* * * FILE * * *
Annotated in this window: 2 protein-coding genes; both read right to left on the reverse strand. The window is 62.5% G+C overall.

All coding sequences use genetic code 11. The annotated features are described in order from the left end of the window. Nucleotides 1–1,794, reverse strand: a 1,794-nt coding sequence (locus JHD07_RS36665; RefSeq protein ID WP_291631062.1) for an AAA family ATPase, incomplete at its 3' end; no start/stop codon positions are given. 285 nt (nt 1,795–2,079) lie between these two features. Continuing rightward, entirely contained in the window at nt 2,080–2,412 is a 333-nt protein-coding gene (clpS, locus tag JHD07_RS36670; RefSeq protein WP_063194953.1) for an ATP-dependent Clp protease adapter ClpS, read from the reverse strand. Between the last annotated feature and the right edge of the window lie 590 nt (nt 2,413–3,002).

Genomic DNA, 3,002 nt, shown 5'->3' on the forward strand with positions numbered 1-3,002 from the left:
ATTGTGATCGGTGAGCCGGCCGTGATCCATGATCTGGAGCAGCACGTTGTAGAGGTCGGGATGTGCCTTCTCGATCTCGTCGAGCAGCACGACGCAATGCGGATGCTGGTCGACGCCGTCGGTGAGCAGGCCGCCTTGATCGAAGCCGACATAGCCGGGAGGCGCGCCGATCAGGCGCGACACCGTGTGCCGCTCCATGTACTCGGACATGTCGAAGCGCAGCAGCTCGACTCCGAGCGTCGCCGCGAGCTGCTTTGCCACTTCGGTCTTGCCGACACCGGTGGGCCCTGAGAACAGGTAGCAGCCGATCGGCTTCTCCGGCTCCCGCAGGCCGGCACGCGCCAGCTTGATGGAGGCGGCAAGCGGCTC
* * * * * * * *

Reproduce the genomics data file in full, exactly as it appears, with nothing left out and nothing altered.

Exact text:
Annotated in this window: 2 protein-coding genes; both read right to left on the reverse strand. The window is 62.5% G+C overall.

All coding sequences use genetic code 11. The annotated features are described in order from the left end of the window. Nucleotides 1–1,794, reverse strand: a 1,794-nt coding sequence (locus JHD07_RS36665; RefSeq protein ID WP_291631062.1) for an AAA family ATPase, incomplete at its 3' end; no start/stop codon positions are given. 285 nt (nt 1,795–2,079) lie between these two features. Continuing rightward, entirely contained in the window at nt 2,080–2,412 is a 333-nt protein-coding gene (clpS, locus tag JHD07_RS36670; RefSeq protein WP_063194953.1) for an ATP-dependent Clp protease adapter ClpS, read from the reverse strand. Between the last annotated feature and the right edge of the window lie 590 nt (nt 2,413–3,002).

Genomic DNA, 3,002 nt, shown 5'->3' on the forward strand with positions numbered 1-3,002 from the left:
ATTGTGATCGGTGAGCCGGCCGTGATCCATGATCTGGAGCAGCACGTTGTAGAGGTCGGGATGTGCCTTCTCGATCTCGTCGAGCAGCACGACGCAATGCGGATGCTGGTCGACGCCGTCGGTGAGCAGGCCGCCTTGATCGAAGCCGACATAGCCGGGAGGCGCGCCGATCAGGCGCGACACCGTGTGCCGCTCCATGTACTCGGACATGTCGAAGCGCAGCAGCTCGACTCCGAGCGTCGCCGCGAGCTGCTTTGCCACTTCGGTCTTGCCGACACCGGTGGGCCCTGAGAACAGGTAGCAGCCGATCGGCTTCTCCGGCTCCCGCAGGCCGGCACGCGCCAGCTTGATGGAGGCGGCAAGCGGCTC